Playoff advocates are on the warpath. They want to destroy the bowls in an effort to force a playoff on college football. The latest round of attack is on the tax-exempt status of the bowls.
AP: Playoff PAC, a political action committee that wants the bowls replaced with a championship playoff system, plans to file a complaint with the Internal Revenue Service on Thursday against the operators of the Fiesta, Sugar and Orange Bowls, three of the five games that constitute the Bowl Championship Series (the others are the Rose Bowl and the BCS title game). The Associated Press obtained a copy of the complaint prior to its filing.
A team of six lawyers and one accountant, working for no compensation, reviewed 2,300 pages of tax returns and public documents associated with all four bowls, said Playoff PAC co-founder Matthew Sanderson. The Pasadena, Calif.-based Rose Bowl was found to be “fairly free of these irregularities,” Sanderson said.
The bowls operate as 501(c)3 charities, meaning their operations are tax-exempt and donations they receive are tax-deductible. Such groups may not operate for the benefit of private interests.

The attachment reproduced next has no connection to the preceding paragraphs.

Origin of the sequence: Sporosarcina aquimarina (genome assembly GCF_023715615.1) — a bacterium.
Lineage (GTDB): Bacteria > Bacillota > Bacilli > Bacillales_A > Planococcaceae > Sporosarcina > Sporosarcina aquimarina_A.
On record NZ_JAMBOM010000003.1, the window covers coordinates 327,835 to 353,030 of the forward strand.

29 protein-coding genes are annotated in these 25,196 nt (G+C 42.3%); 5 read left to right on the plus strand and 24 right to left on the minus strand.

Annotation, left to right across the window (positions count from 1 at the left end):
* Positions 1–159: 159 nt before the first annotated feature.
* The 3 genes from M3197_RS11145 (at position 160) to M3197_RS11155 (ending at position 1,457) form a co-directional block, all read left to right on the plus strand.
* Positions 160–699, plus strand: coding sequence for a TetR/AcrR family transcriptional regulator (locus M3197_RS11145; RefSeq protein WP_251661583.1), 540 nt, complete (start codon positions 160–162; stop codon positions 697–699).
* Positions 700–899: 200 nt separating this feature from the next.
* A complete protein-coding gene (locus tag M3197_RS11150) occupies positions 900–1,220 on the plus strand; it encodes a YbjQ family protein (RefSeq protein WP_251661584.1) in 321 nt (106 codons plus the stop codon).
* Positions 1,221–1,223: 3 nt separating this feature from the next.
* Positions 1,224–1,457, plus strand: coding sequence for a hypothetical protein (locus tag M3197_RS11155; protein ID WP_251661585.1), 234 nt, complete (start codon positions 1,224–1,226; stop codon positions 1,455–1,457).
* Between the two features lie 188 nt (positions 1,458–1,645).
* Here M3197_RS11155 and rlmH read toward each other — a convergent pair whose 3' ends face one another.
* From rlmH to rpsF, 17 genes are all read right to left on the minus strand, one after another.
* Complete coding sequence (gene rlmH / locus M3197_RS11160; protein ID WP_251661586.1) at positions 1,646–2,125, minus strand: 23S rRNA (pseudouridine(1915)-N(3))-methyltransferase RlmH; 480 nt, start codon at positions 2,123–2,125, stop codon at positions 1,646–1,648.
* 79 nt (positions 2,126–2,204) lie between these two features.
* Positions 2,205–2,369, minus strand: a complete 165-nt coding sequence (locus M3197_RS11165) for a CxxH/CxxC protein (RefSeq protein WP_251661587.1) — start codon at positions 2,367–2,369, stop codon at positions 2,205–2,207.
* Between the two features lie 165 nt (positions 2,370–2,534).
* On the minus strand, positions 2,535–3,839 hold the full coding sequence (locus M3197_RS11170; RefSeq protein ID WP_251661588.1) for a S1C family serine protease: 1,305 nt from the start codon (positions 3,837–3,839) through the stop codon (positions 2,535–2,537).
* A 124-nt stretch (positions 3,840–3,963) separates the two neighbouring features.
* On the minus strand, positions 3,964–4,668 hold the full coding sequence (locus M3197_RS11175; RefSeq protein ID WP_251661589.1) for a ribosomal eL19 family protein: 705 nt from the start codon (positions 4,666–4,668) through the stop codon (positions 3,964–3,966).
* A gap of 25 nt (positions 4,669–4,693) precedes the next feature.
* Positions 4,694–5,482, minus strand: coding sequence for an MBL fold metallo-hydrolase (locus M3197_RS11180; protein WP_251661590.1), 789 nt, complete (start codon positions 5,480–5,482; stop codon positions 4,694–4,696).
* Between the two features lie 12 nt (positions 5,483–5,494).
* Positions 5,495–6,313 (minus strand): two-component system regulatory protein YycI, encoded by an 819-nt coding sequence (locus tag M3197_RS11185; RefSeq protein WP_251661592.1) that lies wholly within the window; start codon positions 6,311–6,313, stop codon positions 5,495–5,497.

Playoff PAC said it found the following in the bowls’ tax returns, which are publicly available:
_ Paul Hoolahan, CEO of the New Orleans-based Sugar Bowl, received a $645,000 salary in 2009, a nearly $200,000 increase from his 2007 salary.
_ John Junker, CEO of the Arizona-based Fiesta Bowl, received a salary of nearly $600,000 from the bowl and related organizations in the fiscal year ending in 2009, a hefty bump from his 2006 salary of $415,000. Also, Junker and the bowl’s then-vice president for marketing, Doug Blouin, both received $120,000 worth of zero-interest loans in the early 2000s, and Junker received an additional $4,500 loan whose interest level was not disclosed.
The AP independently confirmed the figures by reviewing the tax returns. (read more of the report below)